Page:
I’m not quite sure what to make of Question 1 on the Maryland ballot. And I’ve heard from friends and neighbors who have similar questions about the question.
Marylanders are being asked to vote on an amendment to the state constitution. If passed, the amendment would grant the General Assembly, Maryland’s legislative branch, greater power to change the annual state budget submitted by the governor.
“Under this proposed constitutional amendment, the General Assembly, beginning with the 2023 Legislative Session, would be authorized to increase or add funding in the operating budget, so long as the total level of funding approved by the General Assembly for the Executive Branch does not exceed the total level of funding proposed by the Governor for the Executive Branch,” a summary of the proposal states.
Currently, the governor submits a budget for legislative approval. The General Assembly may only cut funding. It cannot move the money around the various executive branch departments like transportation, education or natural resources.
“In approving the operating budget, the General Assembly may not increase or add funding for the Executive Branch, but it may increase funding for the Legislative and Judicial Branches. Except for expenditures required by the State Constitution, the General Assembly may decrease funding in the operating budget for each of the three branches of State government,” the summary states.
So to recap, the governor would submit a budget and the General Assembly could now freely move funding around executive branch departments.
Continuing on, the governor could then veto budget lines amended by the General Assembly. The General Assembly could then override the vetoes by a three-fifths majority. If the governor’s veto remains in place, the line item reverts back to what the governor initially proposed.
The measure calling for the ballot question passed the state Senate earlier this year 30-15. All 15 “nay” votes came from Republicans. Likewise in the House of Delegates, the measure passed 95-39 with primarily Republican opposition.
Del. Sheree Sample-Hughes, D-37A-Dorchester, is the only member of the Eastern Shore’s General Assembly delegation to vote in favor of putting the question on the ballot.
When you look at this measure, the question that sticks out for me is, “Why now?” The easiest answer is, “politics.” Maryland has a two-term Republican governor and a legislature that has been under control by Democrats for decades.
Here’s an added wrinkle though, Republican Larry Hogan is termed out of office in 2023 when the measure would take effect.
Generally, I favor greater oversight on how our taxes are used. If we lived in a perfect world of governmental altruism, I would back this measure completely.
By the same token, I am not advocating that voters say “no” to Question 1 when they cast their ballots. I fully admit to equivocating on this matter.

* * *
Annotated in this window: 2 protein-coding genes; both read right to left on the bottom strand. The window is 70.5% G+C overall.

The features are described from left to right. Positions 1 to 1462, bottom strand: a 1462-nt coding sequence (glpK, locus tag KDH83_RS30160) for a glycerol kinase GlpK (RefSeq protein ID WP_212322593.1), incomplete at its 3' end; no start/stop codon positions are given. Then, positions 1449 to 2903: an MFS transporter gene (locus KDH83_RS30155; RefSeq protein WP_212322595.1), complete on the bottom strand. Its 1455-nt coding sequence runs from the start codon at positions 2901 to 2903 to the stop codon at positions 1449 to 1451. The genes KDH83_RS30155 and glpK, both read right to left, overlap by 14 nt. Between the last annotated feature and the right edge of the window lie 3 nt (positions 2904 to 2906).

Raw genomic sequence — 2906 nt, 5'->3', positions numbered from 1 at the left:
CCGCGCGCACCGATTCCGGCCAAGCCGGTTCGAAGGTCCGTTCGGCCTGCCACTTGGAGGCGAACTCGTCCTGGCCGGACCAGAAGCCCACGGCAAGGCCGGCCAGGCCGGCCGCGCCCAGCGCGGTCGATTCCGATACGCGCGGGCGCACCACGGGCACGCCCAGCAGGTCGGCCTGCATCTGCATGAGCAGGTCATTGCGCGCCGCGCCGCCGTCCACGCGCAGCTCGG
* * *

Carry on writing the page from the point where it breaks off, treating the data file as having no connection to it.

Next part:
And here’s why: I live on the Shore. Our General Assembly delegation — between both chambers — comprises 16 members from nine counties.
Baltimore City residents have a 22-member delegation advocating for them. Prince George’s County residents have 23 General Assembly members representing their county alone. Montgomery County’s delegation boasts 32 members for a single county.
Here in the 36th District, state Sen. Steve Hershey represents four counties.
Now, I recognize that the apportionment of legislators is based on population. I do not question or criticize that. It is how it should be. Each person should be entitled to equal representation in the legislature.
But the Shore has an added challenge in that voters here tend to elect Republicans — the minority party in the General Assembly and frequently the opposition party of the governor.
We still have needs on the Shore that must be addressed in the state budget, but that leaves our small delegation fighting an already uphill battle. To get the funding the Shore needs in the current budget process is at root convincing one person — the governor — to include it. To open that up to the General Assembly adds a whole lot more people, personalities and power dynamics to the mix.
Think about decades-long calls to widen dangerous state Route 404. Think about the fight for a J-turn at the intersection of U.S. Route 301 and state Route 304. Think about how long it took to get a new Dover Bridge connecting Talbot and Caroline counties when the previous one would get stuck in the open position. Think about the loss of the Upper Shore Community Mental Health Center in Chestertown under the previous governor, a Democrat. Think about what that meant for mental health care here.
I honestly do not have a recommendation on how to vote on Question 1. For me, it is a question of policy and practice, budgetary oversight and political power. But hopefully, I’ve at least offered some insight into questions you may have on Question 1.
Email Divilio at email@example.com. Follow him on Twitter @Daniel